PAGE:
Appreciate efforts to preserve pioneer age houses

Letters to the editor:

Appreciate efforts to preserve pioneer age houses


After many years of no dramatic improvement to Main Street, I want to express my appreciation for the efforts made by our city and Cache Valley Bank to beautify the central part of it and efforts by other businesses elsewhere on Main Street. I think it’s a big step in the right direction. Likewise, the city’s commitment to ridding Main Street of blights is, I think, commendable.

Individual citizens are also to be commended, in my opinion, for their personal contributions to the “restoration” of our community. I am encouraged when I see an old neglected, often dilapidated, house being sensitively restored to a strikingly beautiful appearance. Whenever this is done, the entire block benefits, as well as our city as a whole.

I am concerned, however, about the two Victorian houses immediately north of the Sinclair station. I seem to remember Brant Hansen being reported in the newspaper as saying something about an option the city has where they could purchase the houses and offer them for sale (my own words follow) under a covenant whereby the buyer must restore or preserve the exterior’s original appearance. The buyer would not be compelled but encouraged to retain original architectural features on the interior. I think it would be a sad thing to lose these two houses that reflect the architectural history of Ephraim. In my mind, they could be real assets to our Main Street which, after all, is the Heritage Highway.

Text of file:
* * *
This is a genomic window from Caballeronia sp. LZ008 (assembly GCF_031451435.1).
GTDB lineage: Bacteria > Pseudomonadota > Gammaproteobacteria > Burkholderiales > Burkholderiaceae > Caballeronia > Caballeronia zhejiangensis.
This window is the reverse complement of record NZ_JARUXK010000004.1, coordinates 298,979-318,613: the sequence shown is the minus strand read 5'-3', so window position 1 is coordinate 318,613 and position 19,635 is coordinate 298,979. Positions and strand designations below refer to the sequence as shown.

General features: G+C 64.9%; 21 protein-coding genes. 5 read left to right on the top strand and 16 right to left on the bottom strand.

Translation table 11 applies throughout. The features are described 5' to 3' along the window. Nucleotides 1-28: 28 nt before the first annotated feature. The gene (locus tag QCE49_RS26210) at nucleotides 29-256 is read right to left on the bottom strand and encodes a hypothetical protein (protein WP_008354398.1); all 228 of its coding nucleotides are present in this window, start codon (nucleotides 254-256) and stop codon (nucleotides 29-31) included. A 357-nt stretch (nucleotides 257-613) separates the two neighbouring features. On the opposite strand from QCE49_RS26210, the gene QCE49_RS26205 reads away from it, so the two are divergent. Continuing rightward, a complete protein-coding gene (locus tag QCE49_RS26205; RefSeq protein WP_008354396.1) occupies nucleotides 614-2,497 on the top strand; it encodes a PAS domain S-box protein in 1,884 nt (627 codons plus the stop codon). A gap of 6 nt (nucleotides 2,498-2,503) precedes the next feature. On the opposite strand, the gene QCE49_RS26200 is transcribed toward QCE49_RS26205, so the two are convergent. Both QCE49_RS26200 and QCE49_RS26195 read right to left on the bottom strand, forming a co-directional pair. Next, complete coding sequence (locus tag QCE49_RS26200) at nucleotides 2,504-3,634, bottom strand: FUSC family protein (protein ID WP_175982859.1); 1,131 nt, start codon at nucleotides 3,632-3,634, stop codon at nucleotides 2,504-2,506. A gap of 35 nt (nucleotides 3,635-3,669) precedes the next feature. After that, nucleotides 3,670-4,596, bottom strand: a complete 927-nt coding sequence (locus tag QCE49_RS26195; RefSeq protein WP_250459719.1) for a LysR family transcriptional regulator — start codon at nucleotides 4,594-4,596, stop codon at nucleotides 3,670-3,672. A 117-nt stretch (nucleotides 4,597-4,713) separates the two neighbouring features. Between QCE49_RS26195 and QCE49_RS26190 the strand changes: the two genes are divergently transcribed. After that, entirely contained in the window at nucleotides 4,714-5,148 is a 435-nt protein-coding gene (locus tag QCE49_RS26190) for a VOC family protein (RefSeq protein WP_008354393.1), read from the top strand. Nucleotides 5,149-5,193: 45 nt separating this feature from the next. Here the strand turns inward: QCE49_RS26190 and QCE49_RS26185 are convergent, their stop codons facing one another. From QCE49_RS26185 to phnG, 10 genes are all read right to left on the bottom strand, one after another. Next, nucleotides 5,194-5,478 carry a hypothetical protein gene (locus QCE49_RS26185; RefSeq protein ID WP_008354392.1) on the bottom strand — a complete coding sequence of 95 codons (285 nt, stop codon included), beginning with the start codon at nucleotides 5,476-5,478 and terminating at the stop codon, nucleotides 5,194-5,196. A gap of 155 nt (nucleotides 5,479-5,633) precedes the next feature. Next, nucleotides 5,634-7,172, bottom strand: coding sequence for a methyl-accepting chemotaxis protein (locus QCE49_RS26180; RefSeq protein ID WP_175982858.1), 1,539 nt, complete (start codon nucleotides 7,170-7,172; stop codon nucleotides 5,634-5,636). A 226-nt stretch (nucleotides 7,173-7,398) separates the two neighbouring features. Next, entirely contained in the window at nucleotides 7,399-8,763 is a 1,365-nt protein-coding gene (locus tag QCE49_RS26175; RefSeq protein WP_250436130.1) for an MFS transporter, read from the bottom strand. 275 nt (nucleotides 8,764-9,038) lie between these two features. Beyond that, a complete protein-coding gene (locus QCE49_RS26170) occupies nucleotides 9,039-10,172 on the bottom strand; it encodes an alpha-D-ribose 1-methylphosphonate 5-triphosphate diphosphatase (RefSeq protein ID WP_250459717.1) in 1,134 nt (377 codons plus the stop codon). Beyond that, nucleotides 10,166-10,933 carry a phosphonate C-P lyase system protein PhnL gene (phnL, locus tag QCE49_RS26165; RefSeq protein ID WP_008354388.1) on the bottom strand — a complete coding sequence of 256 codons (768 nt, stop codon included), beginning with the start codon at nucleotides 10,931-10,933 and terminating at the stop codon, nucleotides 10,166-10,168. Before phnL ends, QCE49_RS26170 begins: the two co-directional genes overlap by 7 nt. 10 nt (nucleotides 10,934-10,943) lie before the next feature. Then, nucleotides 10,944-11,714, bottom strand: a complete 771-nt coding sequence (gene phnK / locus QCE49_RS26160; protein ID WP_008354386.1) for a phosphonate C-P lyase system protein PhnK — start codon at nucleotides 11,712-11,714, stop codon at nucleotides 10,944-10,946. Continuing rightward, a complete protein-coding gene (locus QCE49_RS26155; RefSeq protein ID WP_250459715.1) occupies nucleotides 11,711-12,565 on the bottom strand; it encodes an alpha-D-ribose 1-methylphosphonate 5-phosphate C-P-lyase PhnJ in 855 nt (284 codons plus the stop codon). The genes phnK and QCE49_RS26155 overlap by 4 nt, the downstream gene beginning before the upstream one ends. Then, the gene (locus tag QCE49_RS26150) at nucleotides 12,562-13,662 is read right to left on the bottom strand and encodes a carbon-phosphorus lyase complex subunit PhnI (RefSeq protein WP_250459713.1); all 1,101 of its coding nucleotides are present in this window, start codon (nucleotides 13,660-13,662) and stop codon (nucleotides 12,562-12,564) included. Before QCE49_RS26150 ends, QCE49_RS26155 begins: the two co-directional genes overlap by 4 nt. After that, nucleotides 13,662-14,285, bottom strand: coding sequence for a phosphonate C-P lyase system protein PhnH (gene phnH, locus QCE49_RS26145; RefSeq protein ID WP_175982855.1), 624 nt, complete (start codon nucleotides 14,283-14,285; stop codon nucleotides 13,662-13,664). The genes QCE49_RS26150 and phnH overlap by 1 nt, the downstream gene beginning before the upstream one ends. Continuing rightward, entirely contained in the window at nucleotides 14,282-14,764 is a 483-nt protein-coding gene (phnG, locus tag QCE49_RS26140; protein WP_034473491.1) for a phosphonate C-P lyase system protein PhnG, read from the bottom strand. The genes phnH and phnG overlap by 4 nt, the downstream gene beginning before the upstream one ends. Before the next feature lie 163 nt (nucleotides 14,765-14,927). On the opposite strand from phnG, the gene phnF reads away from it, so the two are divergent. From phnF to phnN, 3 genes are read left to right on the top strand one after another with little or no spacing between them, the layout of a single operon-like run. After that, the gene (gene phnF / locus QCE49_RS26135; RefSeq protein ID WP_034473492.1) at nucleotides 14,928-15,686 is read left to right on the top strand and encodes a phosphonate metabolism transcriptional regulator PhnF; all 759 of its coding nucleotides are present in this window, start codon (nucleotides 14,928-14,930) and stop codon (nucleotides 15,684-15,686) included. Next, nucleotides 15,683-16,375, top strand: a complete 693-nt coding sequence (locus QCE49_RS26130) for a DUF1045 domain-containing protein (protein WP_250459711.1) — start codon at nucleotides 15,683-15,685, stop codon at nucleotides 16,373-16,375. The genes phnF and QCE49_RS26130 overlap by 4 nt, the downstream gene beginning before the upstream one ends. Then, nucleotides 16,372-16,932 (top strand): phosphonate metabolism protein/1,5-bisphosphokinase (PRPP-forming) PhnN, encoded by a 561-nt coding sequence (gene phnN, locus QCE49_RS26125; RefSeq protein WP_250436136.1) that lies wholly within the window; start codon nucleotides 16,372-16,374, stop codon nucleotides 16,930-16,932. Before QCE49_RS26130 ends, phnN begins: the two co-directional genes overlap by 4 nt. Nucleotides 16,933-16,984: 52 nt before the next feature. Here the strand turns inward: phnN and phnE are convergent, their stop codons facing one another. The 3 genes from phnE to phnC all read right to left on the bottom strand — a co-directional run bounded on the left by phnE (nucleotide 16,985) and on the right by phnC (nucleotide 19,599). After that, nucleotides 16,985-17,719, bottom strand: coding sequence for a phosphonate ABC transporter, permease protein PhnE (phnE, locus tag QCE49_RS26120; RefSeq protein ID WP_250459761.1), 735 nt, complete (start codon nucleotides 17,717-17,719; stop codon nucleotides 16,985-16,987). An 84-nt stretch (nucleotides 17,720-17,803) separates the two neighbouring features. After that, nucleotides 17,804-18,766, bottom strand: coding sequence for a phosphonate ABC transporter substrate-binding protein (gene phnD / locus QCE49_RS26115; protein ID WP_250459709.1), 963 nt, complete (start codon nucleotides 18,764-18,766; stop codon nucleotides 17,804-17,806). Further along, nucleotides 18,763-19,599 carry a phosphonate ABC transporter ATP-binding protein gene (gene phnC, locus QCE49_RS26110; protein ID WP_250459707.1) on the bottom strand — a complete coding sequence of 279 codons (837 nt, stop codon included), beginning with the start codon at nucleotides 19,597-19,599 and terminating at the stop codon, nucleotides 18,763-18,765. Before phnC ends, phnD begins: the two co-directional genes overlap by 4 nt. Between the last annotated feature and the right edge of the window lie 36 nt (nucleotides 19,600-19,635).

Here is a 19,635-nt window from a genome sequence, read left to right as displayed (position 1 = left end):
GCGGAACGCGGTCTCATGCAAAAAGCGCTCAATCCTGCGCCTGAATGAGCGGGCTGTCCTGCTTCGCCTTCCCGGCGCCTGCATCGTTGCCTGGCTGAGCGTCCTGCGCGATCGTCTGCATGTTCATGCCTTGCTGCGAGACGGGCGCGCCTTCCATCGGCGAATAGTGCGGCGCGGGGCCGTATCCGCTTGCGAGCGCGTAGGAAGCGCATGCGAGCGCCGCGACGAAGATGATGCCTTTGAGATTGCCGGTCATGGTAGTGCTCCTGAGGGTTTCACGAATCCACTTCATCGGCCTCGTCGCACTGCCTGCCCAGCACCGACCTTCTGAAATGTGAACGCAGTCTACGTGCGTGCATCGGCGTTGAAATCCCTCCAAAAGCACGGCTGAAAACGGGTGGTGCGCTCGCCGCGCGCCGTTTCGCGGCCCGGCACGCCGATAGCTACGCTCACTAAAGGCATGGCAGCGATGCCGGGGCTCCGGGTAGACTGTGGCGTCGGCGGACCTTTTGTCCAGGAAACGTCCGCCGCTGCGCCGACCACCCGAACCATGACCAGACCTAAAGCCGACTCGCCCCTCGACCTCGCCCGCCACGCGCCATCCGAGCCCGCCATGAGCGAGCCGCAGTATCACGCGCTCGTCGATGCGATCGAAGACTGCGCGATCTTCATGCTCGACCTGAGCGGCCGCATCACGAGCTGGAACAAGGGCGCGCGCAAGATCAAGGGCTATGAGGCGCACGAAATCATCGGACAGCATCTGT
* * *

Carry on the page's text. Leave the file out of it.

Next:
All over town we can still see examples of pioneer-built homes (1860-1890) and some that were built somewhere later, all of which serve to inform us of life and ideals of a very different time and how things change over times. This enriches our lives, broadens our perceptions and perspective, and can actually inspire some people to take positive action toward preserving and enhancing what we are privileged to have.

I am a committed preservationist and an unabashed lover of old houses, as most people know and sometimes seem to resent. I try always to encourage people to research, appreciate, and preserve or restore their historical houses, stores, etc. Sometimes I’ve been critical, and I apologize. With all my faults, I do practice what I preach about honoring our architectural heritage. If I have inspired only one individual—and I think I have done at least that—then it is worth the effort and any criticism it might generate.


Does preservation matter? I would say, absolutely!


Sharron Andreasen

Ephraim, Utah

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